Walter Block has written his promised response to my challenges to his concept of “evictionism”; this being the term he uses for abortion. Despite his insistence to the contrary, it is a distinction without a difference – as Block himself admits. But I am getting ahead of myself.
Abortion Once Again: a response to Feser, Goodwin, Mosquito, Sadowsky, Vance and Watkins
Only a libertarian would think to base an analysis of the abortion controversy on private property rights. The present paper does just that. On that basis, it concludes that evictionism is the only policy compatible with libertarianism.
I agree on discussing this on the basis of property rights; I disagree, of course, that evictionism is compatible with libertarian property rights.
I will deal with Block’s criticism of the views of Goodwin and Mosquito…well, because the two are one. Block references three of my posts on this topic (here, here, and here), albeit only two (and the lessor two) made it onto the list of references; I believe this is because I sent him one of the posts as a document and neglected to also send the link. In any case, I find all of his cites to be accurate and represented sufficiently in context.
I will not go point by point; there are a few key points on which the disagreement lies. I will focus on these.
I must get a minor annoyance out of the way first: In rebutting the position of Goodwin / Mosquito, Block offers the difficult issue of rape eight times (if I count correctly) as an argument against my position. Guess how many times I made an argument in the case of rape in the essays cited: zero.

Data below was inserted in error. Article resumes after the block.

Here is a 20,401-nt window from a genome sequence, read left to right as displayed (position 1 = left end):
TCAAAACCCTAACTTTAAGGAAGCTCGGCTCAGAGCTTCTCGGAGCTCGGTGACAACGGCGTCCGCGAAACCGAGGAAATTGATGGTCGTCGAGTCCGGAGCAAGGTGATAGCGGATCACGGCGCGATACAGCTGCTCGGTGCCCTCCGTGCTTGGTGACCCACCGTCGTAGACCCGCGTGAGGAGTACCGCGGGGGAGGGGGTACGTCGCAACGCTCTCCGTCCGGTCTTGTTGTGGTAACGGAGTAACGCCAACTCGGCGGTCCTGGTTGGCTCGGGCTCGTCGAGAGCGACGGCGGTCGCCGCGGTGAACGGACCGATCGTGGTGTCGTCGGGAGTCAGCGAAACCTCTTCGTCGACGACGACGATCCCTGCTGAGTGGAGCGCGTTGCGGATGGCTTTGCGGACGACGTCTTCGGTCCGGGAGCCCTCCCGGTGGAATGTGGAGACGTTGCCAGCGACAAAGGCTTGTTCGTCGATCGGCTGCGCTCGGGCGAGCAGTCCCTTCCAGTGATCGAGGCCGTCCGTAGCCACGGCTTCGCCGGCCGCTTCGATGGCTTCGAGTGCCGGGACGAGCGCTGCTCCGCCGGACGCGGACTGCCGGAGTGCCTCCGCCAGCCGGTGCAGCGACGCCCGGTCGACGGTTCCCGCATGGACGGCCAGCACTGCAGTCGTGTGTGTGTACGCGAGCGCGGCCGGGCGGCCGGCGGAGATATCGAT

Now, one might call me a coward for not going there. Well enough. I left it out for a simple reason: if agreement cannot be reached in the relatively simple and overwhelmingly more common case of consensual intercourse (my quick and unscientific search reveals that less than 1% of abortions in the US are pregnancies due to rape or incest), there is absolutely no chance of reaching agreement with the added complication of rape. No one launched a rocket into space without first passing Algebra 1.
It was very distracting to read Block’s rebuttal while having to dodge rebuttals to points I never made.
The Distinction Without a Difference
However, even in this introduction of his, [Goodwin] writes: “Both have written in favor of abortion (Block via his concept of ‘evictionism’)…” The problem here is that this conflates eviction and abortion, two very, very different concepts. The first means, merely, that the woman can expel, detached from, separate herself from, the fetus, and leaves it as an entirely open question as to what will happen to her baby afterward. At present technology, the baby first becomes viable when treated in this manner in the third trimester. Abortion, in very sharp distinction, is entirely a separate matter. It combines two different acts: the first, eviction, and the second, outright murder.